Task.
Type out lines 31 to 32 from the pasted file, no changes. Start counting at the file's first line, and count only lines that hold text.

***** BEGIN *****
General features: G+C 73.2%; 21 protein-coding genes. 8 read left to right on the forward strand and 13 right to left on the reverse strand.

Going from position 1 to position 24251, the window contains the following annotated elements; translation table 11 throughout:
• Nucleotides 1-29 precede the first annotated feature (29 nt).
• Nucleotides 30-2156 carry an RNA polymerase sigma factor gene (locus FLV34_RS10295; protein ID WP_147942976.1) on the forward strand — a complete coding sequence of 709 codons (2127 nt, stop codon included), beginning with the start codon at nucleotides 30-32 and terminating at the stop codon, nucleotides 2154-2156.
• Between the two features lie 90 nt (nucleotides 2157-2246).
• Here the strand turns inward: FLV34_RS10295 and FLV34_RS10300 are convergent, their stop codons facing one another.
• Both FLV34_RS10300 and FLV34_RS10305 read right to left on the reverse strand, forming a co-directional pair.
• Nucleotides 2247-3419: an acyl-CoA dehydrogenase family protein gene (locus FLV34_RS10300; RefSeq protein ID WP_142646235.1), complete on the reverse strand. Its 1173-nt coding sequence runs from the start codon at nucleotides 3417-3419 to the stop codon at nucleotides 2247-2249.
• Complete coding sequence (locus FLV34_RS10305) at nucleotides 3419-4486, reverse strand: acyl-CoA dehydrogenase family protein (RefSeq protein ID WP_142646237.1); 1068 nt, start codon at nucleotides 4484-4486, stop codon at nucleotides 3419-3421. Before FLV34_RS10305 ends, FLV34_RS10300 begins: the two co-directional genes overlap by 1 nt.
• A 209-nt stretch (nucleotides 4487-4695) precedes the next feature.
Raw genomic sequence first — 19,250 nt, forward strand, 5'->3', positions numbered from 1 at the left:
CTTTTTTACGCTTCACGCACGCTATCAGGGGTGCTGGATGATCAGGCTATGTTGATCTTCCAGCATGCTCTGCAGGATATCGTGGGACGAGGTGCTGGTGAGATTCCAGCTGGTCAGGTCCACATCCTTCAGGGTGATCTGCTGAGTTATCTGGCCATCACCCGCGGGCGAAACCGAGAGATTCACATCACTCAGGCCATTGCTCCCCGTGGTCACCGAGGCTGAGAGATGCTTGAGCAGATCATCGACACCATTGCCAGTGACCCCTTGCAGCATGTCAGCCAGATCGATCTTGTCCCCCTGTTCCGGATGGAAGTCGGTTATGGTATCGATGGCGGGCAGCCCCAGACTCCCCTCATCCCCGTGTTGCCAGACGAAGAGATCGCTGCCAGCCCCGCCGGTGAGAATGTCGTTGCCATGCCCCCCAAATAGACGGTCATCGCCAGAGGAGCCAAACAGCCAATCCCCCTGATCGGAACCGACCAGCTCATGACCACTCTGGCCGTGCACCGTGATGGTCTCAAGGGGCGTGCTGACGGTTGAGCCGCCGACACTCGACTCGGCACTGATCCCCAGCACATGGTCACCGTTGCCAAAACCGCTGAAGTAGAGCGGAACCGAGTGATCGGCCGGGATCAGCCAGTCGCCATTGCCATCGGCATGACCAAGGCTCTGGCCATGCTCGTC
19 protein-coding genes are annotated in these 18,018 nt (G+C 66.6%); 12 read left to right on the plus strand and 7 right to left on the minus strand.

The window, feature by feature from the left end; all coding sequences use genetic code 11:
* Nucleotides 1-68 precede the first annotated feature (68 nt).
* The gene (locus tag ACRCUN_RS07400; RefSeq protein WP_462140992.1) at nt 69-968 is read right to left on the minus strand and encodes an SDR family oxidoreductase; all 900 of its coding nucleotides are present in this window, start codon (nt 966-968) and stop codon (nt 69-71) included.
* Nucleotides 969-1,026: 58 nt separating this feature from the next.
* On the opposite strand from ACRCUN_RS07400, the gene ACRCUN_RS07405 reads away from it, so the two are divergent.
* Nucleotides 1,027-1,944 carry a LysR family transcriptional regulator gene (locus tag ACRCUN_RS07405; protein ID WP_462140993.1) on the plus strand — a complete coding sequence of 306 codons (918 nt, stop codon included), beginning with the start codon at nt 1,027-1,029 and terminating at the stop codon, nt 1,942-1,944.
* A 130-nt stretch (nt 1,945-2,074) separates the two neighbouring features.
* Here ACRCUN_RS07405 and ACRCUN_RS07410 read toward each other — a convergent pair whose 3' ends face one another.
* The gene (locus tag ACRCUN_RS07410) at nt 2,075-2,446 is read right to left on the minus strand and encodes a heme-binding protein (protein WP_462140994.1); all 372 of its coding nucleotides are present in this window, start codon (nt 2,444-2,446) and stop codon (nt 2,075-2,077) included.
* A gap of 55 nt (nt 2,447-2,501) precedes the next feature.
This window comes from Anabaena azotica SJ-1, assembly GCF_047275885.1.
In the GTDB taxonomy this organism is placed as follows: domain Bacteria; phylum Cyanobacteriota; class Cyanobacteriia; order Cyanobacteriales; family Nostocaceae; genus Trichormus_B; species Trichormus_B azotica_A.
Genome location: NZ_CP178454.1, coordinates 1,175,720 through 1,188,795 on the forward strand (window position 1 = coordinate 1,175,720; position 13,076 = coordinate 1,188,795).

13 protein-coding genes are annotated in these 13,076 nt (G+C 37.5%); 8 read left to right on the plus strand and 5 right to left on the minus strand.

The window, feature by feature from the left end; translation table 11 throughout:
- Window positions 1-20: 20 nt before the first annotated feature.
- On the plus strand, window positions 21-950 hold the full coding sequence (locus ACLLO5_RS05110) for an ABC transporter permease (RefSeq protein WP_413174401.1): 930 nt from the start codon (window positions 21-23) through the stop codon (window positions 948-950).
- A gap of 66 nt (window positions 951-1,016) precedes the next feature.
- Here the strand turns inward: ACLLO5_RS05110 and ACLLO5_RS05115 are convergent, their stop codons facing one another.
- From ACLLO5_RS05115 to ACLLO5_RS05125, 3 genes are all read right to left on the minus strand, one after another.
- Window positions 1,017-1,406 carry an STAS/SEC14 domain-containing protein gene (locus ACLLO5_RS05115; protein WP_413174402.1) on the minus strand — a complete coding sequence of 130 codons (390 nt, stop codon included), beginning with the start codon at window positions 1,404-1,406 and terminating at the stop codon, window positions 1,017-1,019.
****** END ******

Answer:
- A gap of 66 nt (window positions 951-1,016) precedes the next feature.
- Here the strand turns inward: ACLLO5_RS05110 and ACLLO5_RS05115 are convergent, their stop codons facing one another.